Indonesia's Yudhoyono to follow up on haze apology

President Susilo Bambang Yudhoyono has personally checked the preparation of a special task force to accelerate efforts against the severe haze which has been a serious transboundary problem affecting Singapore and Malaysia in the past week. The President has called on the 2,300 members of the task force to do a "good job" in overcoming the haze.

INDONESIA - Just one day after President Susilo Bambang Yudhoyono apologised to irritated neighbours Singapore and Malaysia for the uncontrollable forest fires in Riau, he personally checked the preparation of a special task force to accelerate the efforts against the severe haze at Halim Perdanakusuma Air Force base in East Jakarta on Tuesday.

On Monday the President scolded his top aides for making confrontational remarks against the two neighbours after they strongly complained that the Indonesian government did little to stop the haze, which has blanketed Singapore and Kuala Lumpur for several days. Apparently, nature was at least helpful on Tuesday evening when it brought rain in Riau.

The task force consists of members of the Indonesian Military (TNI), the National Police, the National Disaster Mitigation Agency (BNPB) as well as Health Ministry, social and forestry affairs officials.

During an official ceremony dispatching the team Yudhoyono called on the 2,300 members of the task force to do a "good job" in overcoming the haze.

"Do you understand your assignment? […] Please do a good job," Yudhoyono said.

BNPB chief Syamsul Maarif said the government would appoint another 3,049 personnel to join the efforts.

Riau Haze Disaster Response Task Force commander Brig. Gen. Teguh Rahardjo said the additional reinforcements would be stationed in the worst-hit areas, especially in regencies and mayoralties bordering the Malacca Strait.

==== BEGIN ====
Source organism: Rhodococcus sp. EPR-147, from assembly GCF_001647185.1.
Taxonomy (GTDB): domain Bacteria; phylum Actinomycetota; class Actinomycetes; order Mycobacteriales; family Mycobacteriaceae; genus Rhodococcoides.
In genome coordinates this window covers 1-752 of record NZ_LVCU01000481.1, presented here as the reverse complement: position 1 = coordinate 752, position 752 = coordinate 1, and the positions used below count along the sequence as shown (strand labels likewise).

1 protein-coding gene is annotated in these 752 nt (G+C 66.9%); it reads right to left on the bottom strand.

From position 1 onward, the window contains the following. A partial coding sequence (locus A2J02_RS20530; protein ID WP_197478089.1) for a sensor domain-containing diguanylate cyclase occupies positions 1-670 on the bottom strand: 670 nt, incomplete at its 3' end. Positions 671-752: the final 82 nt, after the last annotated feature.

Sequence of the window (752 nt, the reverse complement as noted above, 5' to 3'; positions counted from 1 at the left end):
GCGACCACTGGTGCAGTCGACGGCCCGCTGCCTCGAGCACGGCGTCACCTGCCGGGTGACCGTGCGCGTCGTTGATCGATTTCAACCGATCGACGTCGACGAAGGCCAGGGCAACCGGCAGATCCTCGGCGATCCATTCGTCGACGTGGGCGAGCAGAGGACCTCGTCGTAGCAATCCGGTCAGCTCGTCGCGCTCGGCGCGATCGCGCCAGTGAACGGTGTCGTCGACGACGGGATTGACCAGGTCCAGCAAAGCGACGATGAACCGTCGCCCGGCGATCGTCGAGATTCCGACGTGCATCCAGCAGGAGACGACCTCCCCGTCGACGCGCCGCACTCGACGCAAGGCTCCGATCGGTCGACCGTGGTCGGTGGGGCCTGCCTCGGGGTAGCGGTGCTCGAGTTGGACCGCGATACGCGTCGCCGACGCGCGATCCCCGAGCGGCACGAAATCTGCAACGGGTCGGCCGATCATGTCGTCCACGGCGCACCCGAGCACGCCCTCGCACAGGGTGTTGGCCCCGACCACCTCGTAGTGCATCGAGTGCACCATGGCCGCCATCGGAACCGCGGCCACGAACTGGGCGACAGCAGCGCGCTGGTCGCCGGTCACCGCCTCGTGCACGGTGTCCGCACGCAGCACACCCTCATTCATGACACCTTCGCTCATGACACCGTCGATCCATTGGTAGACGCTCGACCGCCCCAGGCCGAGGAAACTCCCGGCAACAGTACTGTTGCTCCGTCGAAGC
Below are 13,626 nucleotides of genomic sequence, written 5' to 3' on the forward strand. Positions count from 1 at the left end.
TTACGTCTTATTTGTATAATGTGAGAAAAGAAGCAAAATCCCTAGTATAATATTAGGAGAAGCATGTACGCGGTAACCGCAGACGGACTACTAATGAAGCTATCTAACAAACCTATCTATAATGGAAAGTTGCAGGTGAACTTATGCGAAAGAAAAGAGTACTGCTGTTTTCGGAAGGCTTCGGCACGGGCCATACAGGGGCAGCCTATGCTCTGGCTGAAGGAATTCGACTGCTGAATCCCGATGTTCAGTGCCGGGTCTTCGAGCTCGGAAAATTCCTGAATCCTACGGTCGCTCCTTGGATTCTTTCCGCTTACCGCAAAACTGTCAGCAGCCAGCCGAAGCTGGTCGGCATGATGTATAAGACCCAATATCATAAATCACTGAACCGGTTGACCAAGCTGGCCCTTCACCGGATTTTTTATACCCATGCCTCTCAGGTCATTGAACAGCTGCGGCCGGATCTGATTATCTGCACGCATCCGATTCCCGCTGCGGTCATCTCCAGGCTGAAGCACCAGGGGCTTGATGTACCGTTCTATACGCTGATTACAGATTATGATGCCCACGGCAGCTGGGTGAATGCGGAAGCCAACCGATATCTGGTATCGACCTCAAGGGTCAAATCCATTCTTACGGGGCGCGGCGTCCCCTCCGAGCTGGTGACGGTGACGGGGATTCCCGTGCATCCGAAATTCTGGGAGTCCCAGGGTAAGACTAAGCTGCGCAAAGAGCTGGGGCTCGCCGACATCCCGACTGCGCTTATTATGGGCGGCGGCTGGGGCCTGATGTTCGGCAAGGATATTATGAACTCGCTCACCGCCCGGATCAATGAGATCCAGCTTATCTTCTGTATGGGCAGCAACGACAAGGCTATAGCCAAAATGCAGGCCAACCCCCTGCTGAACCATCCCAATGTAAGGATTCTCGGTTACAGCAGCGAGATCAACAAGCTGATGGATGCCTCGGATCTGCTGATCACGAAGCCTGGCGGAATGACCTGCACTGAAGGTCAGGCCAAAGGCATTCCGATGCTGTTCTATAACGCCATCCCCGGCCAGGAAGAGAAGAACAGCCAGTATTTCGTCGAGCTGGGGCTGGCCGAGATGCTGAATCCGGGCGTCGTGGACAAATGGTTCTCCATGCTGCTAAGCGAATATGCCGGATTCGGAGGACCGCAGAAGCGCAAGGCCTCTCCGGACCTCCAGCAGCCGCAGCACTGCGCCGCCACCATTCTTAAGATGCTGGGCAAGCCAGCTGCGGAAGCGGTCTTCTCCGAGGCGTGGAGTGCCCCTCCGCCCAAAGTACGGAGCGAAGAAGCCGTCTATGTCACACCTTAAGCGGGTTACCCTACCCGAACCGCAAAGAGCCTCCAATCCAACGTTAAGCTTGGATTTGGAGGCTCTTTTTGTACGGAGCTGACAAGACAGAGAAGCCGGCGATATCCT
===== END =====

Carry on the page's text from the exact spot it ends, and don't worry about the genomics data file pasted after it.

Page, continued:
"The Marines will be posted in areas around Dumai and Rokan Hilir, while other troops will help firefighters in Pelalawan and Indragiri Hilir. Today, they will be assigned to the fires that have been difficult to douse," Teguh said at the Roesmin Nurjadin Airbase in Pekanbaru, Riau.

"The current major obstacle in the field is water shortage. There is no problem with the water sources especially for water bombing by helicopters, but the land firefighting team has encountered problems in reaching the water sources, that's why they need long hoses," he added.

The haze, which was caused by forest and peatland fires last week, covered parts of the province such as Bengkalis, Dumai, Pekanbaru and Rokan Hilir, as well as Singapore and Malaysia, which stated they were in a national state of emergency.

Representatives of the Malaysian government are expected to meet Yudhoyono on Wednesday to have further discussions on the matter.

Singapore, which claimed to have suffered the worst levels of pollution in 16 years, urged Indonesia to provide data on companies and concession maps to enable it to act against plantation firms that allow slash-and-burn farming.

In Riau, as many as 270 people in Rokan Hilir regency have been forced to evacuate as fires have moved closer to human settlements.

The Transportation Ministry asked all airlines to avoid flying over Pekanbaru and Riau, which is still blanketed with thick haze from raging land and forest fires.

"The directorate general of Air Transportation has issued a Notice to Airmen [NOTAM] No. WRRR-80899/13 on forecasts and creating rain warnings, which takes effect from June 24 to 30, starting at 8 a.m. to 4 p.m. local time," said the ministry's head of public communications, Bambang S. Ervan, as quoted by Antara news agency.

Regarding the cause of the fires, preliminary investigations have singled out eight plantation companies owned by Malaysian investors as the source of forest fires in Riau.

Former National Police chief detective Comr. Gen. (ret.) Ito Sumardi, who led the Riau Police between 2005 and 2006, suggested Riau Police chief Brig. Gen. Condro Kirono should join forces with governmental officials and businesspeople in efforts to put out the slash-and-burn fires.

Ito said some agricultural firms usually ordered their contractors to clear land. "The firms paid the contractors about Rp 2.5 million [US$252.5] for clearing a hectare of land. Now, the rate is Rp 5 million per hectare. Then, the contractors gave farmers Rp 1 million to do the job."